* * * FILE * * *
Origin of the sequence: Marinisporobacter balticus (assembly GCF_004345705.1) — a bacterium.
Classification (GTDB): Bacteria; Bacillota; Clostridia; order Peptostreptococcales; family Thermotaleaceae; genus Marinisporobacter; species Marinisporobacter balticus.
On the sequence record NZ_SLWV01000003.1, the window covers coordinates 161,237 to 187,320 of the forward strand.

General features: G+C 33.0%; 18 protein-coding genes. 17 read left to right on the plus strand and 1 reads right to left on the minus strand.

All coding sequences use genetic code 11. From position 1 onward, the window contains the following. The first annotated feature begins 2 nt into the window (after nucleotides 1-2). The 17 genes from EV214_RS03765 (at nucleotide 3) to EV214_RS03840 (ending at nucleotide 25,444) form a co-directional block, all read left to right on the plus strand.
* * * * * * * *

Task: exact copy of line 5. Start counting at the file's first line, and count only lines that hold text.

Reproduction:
All coding sequences use genetic code 11. From position 1 onward, the window contains the following. The first annotated feature begins 2 nt into the window (after nucleotides 1-2). The 17 genes from EV214_RS03765 (at nucleotide 3) to EV214_RS03840 (ending at nucleotide 25,444) form a co-directional block, all read left to right on the plus strand.